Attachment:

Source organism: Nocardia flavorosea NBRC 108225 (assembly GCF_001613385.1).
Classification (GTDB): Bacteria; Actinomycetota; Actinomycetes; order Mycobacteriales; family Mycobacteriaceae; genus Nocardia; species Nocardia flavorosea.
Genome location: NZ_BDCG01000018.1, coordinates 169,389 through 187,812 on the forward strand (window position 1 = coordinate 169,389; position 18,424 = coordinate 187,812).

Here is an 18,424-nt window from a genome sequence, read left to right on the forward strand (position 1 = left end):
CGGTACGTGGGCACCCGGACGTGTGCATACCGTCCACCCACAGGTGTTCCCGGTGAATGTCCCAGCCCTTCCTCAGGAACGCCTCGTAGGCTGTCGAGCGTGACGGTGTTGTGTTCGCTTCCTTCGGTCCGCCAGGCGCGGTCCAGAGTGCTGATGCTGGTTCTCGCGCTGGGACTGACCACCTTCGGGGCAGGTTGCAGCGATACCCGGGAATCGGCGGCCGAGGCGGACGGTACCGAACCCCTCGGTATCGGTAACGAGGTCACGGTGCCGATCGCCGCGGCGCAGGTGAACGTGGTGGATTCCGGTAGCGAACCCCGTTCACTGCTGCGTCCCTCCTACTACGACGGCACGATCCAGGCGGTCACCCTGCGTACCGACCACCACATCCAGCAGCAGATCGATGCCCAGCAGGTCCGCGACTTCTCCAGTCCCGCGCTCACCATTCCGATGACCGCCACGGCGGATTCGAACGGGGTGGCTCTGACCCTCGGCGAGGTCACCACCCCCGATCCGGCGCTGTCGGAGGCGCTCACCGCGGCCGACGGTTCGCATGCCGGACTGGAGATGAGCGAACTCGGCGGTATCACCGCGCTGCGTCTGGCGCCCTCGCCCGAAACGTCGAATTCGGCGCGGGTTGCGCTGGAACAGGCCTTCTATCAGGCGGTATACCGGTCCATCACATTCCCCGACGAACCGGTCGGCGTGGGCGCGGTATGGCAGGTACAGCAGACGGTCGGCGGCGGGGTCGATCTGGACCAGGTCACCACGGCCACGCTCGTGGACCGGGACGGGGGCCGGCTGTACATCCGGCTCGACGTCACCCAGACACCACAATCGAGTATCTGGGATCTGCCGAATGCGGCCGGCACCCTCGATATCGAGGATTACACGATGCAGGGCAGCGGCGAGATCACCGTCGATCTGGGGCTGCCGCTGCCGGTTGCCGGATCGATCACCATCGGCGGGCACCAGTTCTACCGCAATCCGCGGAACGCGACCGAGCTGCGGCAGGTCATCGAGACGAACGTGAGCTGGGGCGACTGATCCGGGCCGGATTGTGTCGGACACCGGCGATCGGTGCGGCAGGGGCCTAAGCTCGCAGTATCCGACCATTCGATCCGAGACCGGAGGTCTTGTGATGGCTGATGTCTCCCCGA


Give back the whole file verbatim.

Source organism: Nocardia flavorosea NBRC 108225 (assembly GCF_001613385.1).
Classification (GTDB): Bacteria; Actinomycetota; Actinomycetes; order Mycobacteriales; family Mycobacteriaceae; genus Nocardia; species Nocardia flavorosea.
Genome location: NZ_BDCG01000018.1, coordinates 169,389 through 187,812 on the forward strand (window position 1 = coordinate 169,389; position 18,424 = coordinate 187,812).

Here is an 18,424-nt window from a genome sequence, read left to right on the forward strand (position 1 = left end):
CGGTACGTGGGCACCCGGACGTGTGCATACCGTCCACCCACAGGTGTTCCCGGTGAATGTCCCAGCCCTTCCTCAGGAACGCCTCGTAGGCTGTCGAGCGTGACGGTGTTGTGTTCGCTTCCTTCGGTCCGCCAGGCGCGGTCCAGAGTGCTGATGCTGGTTCTCGCGCTGGGACTGACCACCTTCGGGGCAGGTTGCAGCGATACCCGGGAATCGGCGGCCGAGGCGGACGGTACCGAACCCCTCGGTATCGGTAACGAGGTCACGGTGCCGATCGCCGCGGCGCAGGTGAACGTGGTGGATTCCGGTAGCGAACCCCGTTCACTGCTGCGTCCCTCCTACTACGACGGCACGATCCAGGCGGTCACCCTGCGTACCGACCACCACATCCAGCAGCAGATCGATGCCCAGCAGGTCCGCGACTTCTCCAGTCCCGCGCTCACCATTCCGATGACCGCCACGGCGGATTCGAACGGGGTGGCTCTGACCCTCGGCGAGGTCACCACCCCCGATCCGGCGCTGTCGGAGGCGCTCACCGCGGCCGACGGTTCGCATGCCGGACTGGAGATGAGCGAACTCGGCGGTATCACCGCGCTGCGTCTGGCGCCCTCGCCCGAAACGTCGAATTCGGCGCGGGTTGCGCTGGAACAGGCCTTCTATCAGGCGGTATACCGGTCCATCACATTCCCCGACGAACCGGTCGGCGTGGGCGCGGTATGGCAGGTACAGCAGACGGTCGGCGGCGGGGTCGATCTGGACCAGGTCACCACGGCCACGCTCGTGGACCGGGACGGGGGCCGGCTGTACATCCGGCTCGACGTCACCCAGACACCACAATCGAGTATCTGGGATCTGCCGAATGCGGCCGGCACCCTCGATATCGAGGATTACACGATGCAGGGCAGCGGCGAGATCACCGTCGATCTGGGGCTGCCGCTGCCGGTTGCCGGATCGATCACCATCGGCGGGCACCAGTTCTACCGCAATCCGCGGAACGCGACCGAGCTGCGGCAGGTCATCGAGACGAACGTGAGCTGGGGCGACTGATCCGGGCCGGATTGTGTCGGACACCGGCGATCGGTGCGGCAGGGGCCTAAGCTCGCAGTATCCGACCATTCGATCCGAGACCGGAGGTCTTGTGATGGCTGATGTCTCCCCGA